Researchers successfully repair stroke-damaged rat brains

April 08, 2020

Researchers at Lund University in Sweden have succeeded in restoring mobility and sensation of touch in stroke-afflicted rats by reprogramming human skin cells to become nerve cells, which were then transplanted into the rats' brains. The study has now been published in the research journal PNAS.

"Six months after the transplantation, we could see how the new cells had repaired the damage that a stroke had caused in the rats' brains", says Professor Zaal Kokaia, who together with senior professor Olle Lindvall and researcher Sara Palma-Tortosa at the Division of Neurology is behind the study.

Several previous studies from the Lund team and others have shown that it is possible to transplant nerve cells derived from human stem cells or from reprogrammed cells into brains of rats afflicted by stroke. However, it was not known whether the transplanted cells can form connections correctly in the rat brain in a way that restores normal movement and feeling.

"We have used tracking techniques, electron microscopy and other methods, such as light to switch off activity in the transplanted cells, as a way to show that they really have connected correctly in the damaged nerve circuits. We have been able to see that the fibres from the transplanted cells have grown to the other side of the brain, the side where we did not transplant any cells, and created connections. No previous study has shown this", says Zaal Kokaia, who, even though he and colleague Olle Lindvall have studied the brain for several decades, is surprised by the results.

"It is remarkable to find that it is actually possible to repair a stroke-damaged brain and recreate nerve connections that have been lost. The study kindles hope that in the future it could be possible to replace dead nerve cells with new healthy nerve cells also in stroke patients, even though there is a long way to go before achieving that", says Olle Lindvall.

The researchers have used human skin cells that have been reprogrammed in the laboratory to become nerve cells. They were then transplanted into the cerebral cortex of rats, in the part of the brain that is most often damaged after a stroke. Now the researchers will undertake further studies.

"We want to know more about how the transplanted cells affect the opposite hemisphere of the brain. We also want to take a closer look at how a transplant affects intellectual functions such as memory. In addition, we will study possible side effects. Safety is, of course, extremely important for cell transplantation if it is going to be used clinically in the future", says Zaal Kokaia.
-end-


Lund University

Related Stroke Articles from Brightsurf:

Stroke alarm clock may streamline and accelerate time-sensitive acute stroke care
An interactive, digital alarm clock may speed emergency stroke care, starting at hospital arrival and through each step of the time-sensitive treatment process.

Stroke patients with COVID-19 have increased inflammation, stroke severity and death
Stroke patients who also have COVID-19 showed increased systemic inflammation, a more serious stroke severity and a much higher rate of death, compared to stroke patients who did not have COVID-19, according a retrospective, observational, cross-sectional study of 60 ischemic stroke patients admitted to UAB Hospital between late March and early May 2020.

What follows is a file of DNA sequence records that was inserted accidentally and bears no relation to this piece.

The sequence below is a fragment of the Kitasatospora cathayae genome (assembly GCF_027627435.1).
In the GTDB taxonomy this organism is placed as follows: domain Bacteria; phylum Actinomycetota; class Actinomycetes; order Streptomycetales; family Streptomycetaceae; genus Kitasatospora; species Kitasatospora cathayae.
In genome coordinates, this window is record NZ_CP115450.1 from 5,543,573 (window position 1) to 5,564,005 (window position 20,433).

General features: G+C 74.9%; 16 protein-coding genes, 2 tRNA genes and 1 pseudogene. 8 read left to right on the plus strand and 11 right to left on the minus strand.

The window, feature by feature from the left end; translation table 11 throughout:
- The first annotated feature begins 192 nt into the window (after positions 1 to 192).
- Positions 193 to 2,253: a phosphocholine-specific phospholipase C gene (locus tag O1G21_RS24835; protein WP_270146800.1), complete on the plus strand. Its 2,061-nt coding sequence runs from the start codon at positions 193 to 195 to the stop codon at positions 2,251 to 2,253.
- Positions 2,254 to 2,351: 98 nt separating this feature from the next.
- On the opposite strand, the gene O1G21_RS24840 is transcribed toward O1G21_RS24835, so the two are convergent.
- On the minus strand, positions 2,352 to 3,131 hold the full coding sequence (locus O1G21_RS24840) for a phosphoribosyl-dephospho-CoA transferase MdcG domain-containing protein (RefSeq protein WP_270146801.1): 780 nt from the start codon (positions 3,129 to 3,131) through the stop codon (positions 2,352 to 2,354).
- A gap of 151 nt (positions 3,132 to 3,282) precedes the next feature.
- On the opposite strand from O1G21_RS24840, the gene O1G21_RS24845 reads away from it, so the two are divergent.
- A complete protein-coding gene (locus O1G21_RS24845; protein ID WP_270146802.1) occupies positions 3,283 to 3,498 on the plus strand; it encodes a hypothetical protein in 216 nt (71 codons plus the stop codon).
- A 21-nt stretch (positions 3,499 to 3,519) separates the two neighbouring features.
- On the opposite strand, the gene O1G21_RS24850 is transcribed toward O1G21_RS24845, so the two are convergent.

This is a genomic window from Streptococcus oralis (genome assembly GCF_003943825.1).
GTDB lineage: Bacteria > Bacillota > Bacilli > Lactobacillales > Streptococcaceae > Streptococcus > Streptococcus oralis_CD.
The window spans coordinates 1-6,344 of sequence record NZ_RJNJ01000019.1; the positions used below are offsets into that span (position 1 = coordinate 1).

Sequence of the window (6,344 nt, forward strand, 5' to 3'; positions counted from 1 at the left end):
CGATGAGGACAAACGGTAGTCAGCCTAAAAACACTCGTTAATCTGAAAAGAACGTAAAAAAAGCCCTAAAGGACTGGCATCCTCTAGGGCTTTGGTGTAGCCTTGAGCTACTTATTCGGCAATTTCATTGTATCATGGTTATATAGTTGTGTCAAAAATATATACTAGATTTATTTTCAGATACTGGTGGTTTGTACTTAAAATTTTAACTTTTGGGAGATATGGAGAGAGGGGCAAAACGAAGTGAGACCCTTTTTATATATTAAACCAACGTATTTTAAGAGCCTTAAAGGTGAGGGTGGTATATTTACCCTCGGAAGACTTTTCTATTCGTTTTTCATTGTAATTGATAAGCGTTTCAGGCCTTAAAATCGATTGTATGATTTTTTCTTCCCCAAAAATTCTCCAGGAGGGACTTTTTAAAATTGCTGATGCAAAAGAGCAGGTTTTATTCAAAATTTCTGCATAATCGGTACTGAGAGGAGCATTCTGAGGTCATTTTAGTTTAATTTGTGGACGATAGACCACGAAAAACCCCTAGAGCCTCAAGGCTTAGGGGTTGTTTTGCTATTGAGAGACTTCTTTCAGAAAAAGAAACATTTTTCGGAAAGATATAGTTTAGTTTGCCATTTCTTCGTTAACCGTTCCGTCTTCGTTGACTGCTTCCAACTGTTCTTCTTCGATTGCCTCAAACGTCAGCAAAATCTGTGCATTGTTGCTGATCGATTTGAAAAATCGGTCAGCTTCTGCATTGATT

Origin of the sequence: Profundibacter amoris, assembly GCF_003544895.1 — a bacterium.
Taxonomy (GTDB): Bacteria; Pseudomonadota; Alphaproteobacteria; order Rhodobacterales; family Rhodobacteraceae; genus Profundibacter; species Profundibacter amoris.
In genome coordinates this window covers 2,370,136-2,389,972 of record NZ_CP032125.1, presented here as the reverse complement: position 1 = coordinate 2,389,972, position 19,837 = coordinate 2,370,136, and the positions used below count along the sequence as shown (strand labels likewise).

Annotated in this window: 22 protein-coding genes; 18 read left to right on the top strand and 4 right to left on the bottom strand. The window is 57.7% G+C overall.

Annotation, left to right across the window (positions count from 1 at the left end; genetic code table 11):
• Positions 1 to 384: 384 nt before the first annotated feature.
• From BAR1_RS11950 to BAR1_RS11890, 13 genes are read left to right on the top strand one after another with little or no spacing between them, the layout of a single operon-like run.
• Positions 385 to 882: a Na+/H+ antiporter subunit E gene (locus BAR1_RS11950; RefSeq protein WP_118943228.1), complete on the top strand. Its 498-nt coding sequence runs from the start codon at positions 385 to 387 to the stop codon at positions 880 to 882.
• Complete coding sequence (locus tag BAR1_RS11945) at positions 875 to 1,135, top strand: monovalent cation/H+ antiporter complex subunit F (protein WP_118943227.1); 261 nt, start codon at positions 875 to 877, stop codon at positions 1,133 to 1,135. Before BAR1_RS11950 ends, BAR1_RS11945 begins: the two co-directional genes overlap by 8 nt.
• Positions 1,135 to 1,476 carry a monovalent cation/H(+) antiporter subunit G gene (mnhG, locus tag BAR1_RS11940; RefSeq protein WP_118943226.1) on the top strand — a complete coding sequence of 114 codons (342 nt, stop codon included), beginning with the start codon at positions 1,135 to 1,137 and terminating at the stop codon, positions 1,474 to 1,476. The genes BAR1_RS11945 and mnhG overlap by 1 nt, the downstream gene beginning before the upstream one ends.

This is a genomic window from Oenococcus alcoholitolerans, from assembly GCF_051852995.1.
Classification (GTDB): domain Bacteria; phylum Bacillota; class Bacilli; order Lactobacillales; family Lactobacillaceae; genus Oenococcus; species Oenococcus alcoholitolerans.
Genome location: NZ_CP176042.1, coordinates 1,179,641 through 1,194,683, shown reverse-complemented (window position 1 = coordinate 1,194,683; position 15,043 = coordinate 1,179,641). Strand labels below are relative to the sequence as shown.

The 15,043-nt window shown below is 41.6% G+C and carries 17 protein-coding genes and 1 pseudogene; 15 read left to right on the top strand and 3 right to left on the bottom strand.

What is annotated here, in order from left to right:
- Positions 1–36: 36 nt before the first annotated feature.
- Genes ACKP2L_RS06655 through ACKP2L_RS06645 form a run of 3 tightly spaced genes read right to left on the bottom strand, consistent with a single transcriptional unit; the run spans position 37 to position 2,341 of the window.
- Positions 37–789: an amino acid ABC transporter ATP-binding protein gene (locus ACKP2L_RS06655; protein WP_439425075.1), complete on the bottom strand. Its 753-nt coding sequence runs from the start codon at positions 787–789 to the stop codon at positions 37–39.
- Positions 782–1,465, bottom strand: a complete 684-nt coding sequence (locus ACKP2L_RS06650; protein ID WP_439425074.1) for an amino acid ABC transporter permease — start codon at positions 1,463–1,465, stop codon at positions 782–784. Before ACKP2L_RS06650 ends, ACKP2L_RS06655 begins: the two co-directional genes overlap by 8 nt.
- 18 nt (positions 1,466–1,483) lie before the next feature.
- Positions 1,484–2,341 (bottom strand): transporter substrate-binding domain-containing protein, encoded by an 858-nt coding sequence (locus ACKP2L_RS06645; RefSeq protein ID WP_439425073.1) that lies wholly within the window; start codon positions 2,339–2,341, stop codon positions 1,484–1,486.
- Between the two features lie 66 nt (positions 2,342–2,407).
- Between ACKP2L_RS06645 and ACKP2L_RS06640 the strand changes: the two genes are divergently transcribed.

'Time is vision' after a stroke
University of Rochester researchers studied stroke patients who experienced vision loss and found that the patients retained some visual abilities immediately after the stroke but these abilities diminished gradually and eventually disappeared permanently after approximately six months.

More stroke awareness, better eating habits may help reduce stroke risk for young adult African-Americans
Young African-Americans are experiencing higher rates of stroke because of health conditions such as high blood pressure, diabetes and obesity, yet their perception of their stroke risk is low.

How to help patients recover after a stroke
The existing approach to brain stimulation for rehabilitation after a stroke does not take into account the diversity of lesions and the individual characteristics of patients' brains.

Kids with headache after stroke might be at risk for another stroke
A new study has found a high incidence of headaches in pediatric stroke survivors and identified a possible association between post-stroke headache and stroke recurrence.

High stroke impact in low- and middle-income countries examined at 11th World Stroke Congress
Less wealthy countries struggle to meet greater need with far fewer resources.

Marijuana use might lead to higher risk of stroke, World Stroke Congress to be told
A five-year study of hospital statistics from the United States shows that the incidence of stroke has risen steadily among marijuana users even though the overall rate of stroke remained constant over the same period.

We need to talk about sexuality after stroke
Stroke survivors and their partners are not adequately supported to deal with changes to their relationships, self-identity, gender roles and intimacy following stroke, according to new research from the University of Sydney.

Standardized stroke protocol can ensure ELVO stroke patients are treated within 60 minutes
A new study shows that developing a standardized stroke protocol of having neurointerventional teams meet suspected emergent large vessel occlusion (ELVO) stroke patients upon their arrival at the hospital achieves a median door-to-recanalization time of less than 60 minutes.

Read More: Stroke News and Stroke Current Events
Brightsurf.com is a participant in the Amazon Services LLC Associates Program, an affiliate advertising program designed to provide a means for sites to earn advertising fees by advertising and linking to Amazon.com.